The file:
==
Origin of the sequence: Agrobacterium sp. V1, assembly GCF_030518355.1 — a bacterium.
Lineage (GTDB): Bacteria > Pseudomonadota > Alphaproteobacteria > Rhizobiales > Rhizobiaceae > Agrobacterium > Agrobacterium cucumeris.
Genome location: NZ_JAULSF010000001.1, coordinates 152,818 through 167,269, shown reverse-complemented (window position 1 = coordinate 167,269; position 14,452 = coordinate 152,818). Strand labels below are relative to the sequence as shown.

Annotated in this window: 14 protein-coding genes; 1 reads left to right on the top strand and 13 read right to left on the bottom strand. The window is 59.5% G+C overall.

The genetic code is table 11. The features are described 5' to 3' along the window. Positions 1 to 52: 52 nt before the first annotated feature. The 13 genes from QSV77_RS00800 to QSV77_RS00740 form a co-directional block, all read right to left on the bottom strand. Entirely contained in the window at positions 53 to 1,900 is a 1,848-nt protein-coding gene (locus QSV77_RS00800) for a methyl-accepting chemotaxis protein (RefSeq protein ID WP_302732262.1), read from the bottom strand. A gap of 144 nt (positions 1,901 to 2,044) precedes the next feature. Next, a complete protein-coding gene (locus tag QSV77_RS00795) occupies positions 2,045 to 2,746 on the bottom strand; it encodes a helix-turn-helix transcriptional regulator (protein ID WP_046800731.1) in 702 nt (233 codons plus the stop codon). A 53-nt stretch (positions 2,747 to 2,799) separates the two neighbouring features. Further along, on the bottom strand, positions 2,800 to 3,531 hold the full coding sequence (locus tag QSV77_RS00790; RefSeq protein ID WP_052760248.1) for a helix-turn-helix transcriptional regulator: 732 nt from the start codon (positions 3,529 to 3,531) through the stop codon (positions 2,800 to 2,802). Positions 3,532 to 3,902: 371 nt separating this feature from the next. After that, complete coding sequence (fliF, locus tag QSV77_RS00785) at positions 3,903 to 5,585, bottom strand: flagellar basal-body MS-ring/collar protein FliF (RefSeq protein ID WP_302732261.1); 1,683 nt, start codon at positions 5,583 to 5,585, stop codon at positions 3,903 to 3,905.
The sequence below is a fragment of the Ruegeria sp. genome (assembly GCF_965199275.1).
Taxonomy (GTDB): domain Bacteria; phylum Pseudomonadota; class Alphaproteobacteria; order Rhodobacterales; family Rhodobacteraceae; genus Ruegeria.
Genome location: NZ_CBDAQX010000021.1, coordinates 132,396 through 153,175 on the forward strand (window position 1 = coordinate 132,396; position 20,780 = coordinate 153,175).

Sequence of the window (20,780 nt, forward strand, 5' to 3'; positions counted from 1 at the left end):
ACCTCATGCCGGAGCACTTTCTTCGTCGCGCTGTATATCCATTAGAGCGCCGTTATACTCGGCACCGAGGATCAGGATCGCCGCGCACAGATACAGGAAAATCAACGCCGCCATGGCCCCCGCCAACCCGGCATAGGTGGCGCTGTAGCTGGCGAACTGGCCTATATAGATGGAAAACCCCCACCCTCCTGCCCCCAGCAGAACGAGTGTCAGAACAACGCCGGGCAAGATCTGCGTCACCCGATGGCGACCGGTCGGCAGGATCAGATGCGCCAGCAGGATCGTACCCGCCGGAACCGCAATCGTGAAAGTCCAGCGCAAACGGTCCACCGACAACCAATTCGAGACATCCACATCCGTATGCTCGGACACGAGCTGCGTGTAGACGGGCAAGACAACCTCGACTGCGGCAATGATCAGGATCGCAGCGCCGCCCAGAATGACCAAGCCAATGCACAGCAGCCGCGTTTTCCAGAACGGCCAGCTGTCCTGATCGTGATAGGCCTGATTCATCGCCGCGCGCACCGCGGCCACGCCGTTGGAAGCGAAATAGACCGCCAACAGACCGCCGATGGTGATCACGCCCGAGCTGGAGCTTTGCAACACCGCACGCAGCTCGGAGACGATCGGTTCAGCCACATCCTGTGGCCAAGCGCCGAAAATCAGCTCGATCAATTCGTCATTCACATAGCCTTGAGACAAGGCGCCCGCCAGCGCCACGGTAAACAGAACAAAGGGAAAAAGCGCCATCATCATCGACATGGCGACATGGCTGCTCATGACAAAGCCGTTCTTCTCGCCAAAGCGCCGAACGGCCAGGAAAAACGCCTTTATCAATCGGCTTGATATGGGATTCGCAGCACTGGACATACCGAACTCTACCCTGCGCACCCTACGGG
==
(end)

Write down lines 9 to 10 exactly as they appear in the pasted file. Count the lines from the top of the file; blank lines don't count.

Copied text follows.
Sequence of the window (20,780 nt, forward strand, 5' to 3'; positions counted from 1 at the left end):
ACCTCATGCCGGAGCACTTTCTTCGTCGCGCTGTATATCCATTAGAGCGCCGTTATACTCGGCACCGAGGATCAGGATCGCCGCGCACAGATACAGGAAAATCAACGCCGCCATGGCCCCCGCCAACCCGGCATAGGTGGCGCTGTAGCTGGCGAACTGGCCTATATAGATGGAAAACCCCCACCCTCCTGCCCCCAGCAGAACGAGTGTCAGAACAACGCCGGGCAAGATCTGCGTCACCCGATGGCGACCGGTCGGCAGGATCAGATGCGCCAGCAGGATCGTACCCGCCGGAACCGCAATCGTGAAAGTCCAGCGCAAACGGTCCACCGACAACCAATTCGAGACATCCACATCCGTATGCTCGGACACGAGCTGCGTGTAGACGGGCAAGACAACCTCGACTGCGGCAATGATCAGGATCGCAGCGCCGCCCAGAATGACCAAGCCAATGCACAGCAGCCGCGTTTTCCAGAACGGCCAGCTGTCCTGATCGTGATAGGCCTGATTCATCGCCGCGCGCACCGCGGCCACGCCGTTGGAAGCGAAATAGACCGCCAACAGACCGCCGATGGTGATCACGCCCGAGCTGGAGCTTTGCAACACCGCACGCAGCTCGGAGACGATCGGTTCAGCCACATCCTGTGGCCAAGCGCCGAAAATCAGCTCGATCAATTCGTCATTCACATAGCCTTGAGACAAGGCGCCCGCCAGCGCCACGGTAAACAGAACAAAGGGAAAAAGCGCCATCATCATCGACATGGCGACATGGCTGCTCATGACAAAGCCGTTCTTCTCGCCAAAGCGCCGAACGGCCAGGAAAAACGCCTTTATCAATCGGCTTGATATGGGATTCGCAGCACTGGACATACCGAACTCTACCCTGCGCACCCTACGGG